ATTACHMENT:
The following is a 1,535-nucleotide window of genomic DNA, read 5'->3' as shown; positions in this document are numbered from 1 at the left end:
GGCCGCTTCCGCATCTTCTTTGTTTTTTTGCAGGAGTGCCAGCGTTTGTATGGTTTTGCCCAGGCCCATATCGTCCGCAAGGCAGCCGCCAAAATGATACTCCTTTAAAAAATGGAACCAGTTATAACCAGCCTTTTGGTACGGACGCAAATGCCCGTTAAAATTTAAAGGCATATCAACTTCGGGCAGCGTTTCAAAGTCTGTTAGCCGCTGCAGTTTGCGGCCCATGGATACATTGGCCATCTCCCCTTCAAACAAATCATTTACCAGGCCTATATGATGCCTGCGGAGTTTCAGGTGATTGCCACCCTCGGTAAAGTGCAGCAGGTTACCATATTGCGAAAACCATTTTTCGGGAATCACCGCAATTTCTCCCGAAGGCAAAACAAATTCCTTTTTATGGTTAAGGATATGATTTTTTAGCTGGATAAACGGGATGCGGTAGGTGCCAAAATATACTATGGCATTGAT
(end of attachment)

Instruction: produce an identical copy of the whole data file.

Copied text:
The following is a 1,535-nucleotide window of genomic DNA, read 5'->3' as shown; positions in this document are numbered from 1 at the left end:
GGCCGCTTCCGCATCTTCTTTGTTTTTTTGCAGGAGTGCCAGCGTTTGTATGGTTTTGCCCAGGCCCATATCGTCCGCAAGGCAGCCGCCAAAATGATACTCCTTTAAAAAATGGAACCAGTTATAACCAGCCTTTTGGTACGGACGCAAATGCCCGTTAAAATTTAAAGGCATATCAACTTCGGGCAGCGTTTCAAAGTCTGTTAGCCGCTGCAGTTTGCGGCCCATGGATACATTGGCCATCTCCCCTTCAAACAAATCATTTACCAGGCCTATATGATGCCTGCGGAGTTTCAGGTGATTGCCACCCTCGGTAAAGTGCAGCAGGTTACCATATTGCGAAAACCATTTTTCGGGAATCACCGCAATTTCTCCCGAAGGCAAAACAAATTCCTTTTTATGGTTAAGGATATGATTTTTTAGCTGGATAAACGGGATGCGGTAGGTGCCAAAATATACTATGGCATTGAT